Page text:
Overall, for an $8 mini pen, the Slicci Techo Mini is fantastic. I've taken it with me on trips and always enjoy using it. With six colors to choose from, there's something for everyone. Like I said, I think orange is the right choice, but there's also copper, purple, green, pink, and navy.

If you're in the mood for a delightful pocket/travel pen that has a great gel refill, this is a great start.

(You can find more from Jeff online at Draft Evolution, Twitter, and App.net.)

Posted on July 4, 2014 and filed under Pentel, Pen Reviews, Slicci.

Pentel Sharp Drafting Pencil - 0.5 mm - Carbon Black Review

Pentel Sharp

I have a soft spot in my heart for the Pentel Sharp Drafting Pencil. It is the first quality mechanical pencil I remember using, and was ubiquitous in offices around the world for decades. Remember the time when you had access to decent quality office supplies at work? Me neither.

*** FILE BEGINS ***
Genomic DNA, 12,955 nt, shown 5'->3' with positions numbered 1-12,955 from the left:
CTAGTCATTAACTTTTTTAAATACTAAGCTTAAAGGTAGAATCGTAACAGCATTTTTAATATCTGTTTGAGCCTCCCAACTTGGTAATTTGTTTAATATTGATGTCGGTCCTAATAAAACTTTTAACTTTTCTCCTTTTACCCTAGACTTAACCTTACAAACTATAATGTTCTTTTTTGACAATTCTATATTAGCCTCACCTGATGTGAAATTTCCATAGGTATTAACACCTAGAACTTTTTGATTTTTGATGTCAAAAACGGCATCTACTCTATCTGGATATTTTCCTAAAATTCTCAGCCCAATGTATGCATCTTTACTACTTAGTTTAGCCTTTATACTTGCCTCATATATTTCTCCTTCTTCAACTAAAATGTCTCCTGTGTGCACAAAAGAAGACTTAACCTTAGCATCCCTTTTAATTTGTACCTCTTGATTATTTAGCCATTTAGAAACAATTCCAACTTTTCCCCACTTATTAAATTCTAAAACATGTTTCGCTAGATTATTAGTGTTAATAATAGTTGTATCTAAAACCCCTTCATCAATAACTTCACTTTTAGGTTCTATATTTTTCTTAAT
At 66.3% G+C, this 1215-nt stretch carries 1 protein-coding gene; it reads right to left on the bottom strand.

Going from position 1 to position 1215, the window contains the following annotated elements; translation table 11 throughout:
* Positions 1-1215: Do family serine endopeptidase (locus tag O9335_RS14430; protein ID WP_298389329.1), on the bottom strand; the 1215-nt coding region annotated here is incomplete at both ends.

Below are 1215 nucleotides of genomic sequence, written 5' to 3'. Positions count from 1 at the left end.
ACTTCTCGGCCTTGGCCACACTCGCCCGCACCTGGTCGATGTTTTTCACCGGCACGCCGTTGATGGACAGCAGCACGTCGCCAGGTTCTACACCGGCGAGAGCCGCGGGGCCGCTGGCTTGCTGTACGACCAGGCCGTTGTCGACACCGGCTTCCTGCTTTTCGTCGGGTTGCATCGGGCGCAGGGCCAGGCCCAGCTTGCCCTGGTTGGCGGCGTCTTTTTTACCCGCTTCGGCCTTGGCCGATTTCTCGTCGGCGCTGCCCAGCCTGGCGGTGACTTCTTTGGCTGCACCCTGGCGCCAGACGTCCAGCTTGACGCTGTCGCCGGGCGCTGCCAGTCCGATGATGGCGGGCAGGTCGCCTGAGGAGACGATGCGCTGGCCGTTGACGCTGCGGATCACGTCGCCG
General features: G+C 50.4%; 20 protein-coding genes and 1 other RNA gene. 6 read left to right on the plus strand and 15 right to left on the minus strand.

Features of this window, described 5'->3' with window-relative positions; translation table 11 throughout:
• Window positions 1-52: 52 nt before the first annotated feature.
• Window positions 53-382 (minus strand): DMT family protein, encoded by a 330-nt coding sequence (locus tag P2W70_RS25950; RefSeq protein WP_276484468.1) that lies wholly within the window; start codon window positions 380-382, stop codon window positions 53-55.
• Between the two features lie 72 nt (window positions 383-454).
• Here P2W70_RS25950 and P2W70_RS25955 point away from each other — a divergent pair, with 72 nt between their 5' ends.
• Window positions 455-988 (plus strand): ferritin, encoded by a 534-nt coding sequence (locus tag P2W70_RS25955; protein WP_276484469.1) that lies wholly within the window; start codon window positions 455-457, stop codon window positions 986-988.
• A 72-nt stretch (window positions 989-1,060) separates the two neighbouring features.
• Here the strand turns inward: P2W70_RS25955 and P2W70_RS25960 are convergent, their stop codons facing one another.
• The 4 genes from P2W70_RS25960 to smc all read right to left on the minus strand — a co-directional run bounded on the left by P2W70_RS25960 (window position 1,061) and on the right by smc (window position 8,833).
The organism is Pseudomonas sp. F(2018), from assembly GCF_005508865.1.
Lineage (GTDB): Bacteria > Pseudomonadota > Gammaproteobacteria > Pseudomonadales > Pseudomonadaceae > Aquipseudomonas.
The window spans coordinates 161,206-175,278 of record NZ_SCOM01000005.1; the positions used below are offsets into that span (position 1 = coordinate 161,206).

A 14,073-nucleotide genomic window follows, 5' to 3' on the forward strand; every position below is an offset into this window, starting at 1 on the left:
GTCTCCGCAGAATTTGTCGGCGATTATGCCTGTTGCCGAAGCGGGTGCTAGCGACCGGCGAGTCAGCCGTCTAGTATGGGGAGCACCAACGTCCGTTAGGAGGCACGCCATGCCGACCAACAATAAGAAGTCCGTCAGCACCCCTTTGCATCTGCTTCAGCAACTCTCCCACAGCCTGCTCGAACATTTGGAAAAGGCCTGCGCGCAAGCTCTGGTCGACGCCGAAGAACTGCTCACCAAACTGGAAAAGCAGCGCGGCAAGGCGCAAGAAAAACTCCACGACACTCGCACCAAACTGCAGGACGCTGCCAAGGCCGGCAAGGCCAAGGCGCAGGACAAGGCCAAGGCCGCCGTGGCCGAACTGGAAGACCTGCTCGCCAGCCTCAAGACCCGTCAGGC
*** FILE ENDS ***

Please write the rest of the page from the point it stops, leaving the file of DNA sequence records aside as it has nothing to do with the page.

Pentel has done a nice job of keeping the brand alive, releasing a metallic plastic body last year and the Carbon Black plastic body this year. It actually took me several months to get this one from JetPens because it would keep selling out every time it restocked. Pentel Sharp fans love their pencils!

What has kept the Sharp so popular for all of these years is the simple but highly effective barrel design. Featuring a slight taper from around mid-barrel to the grip area, it fits the hand just right. The taper continues down through the tip section as well, giving users an unrestricted view of their work. No wonder it was so popular with architects and engineers in its heyday.

The Pentel Sharp's heyday is still here in my opinion. Sure, pencils like the Uni-ball Kuru Toga have surpassed it with technological advances, but as with other classic designs there will always be room on the desk for something this great.

Pentel Sharp

(JetPens is an advertiser on The Pen Addict and I received this product at no charge.)

Posted on September 23, 2013 and filed under Pencil Reviews, Pentel, Sharp.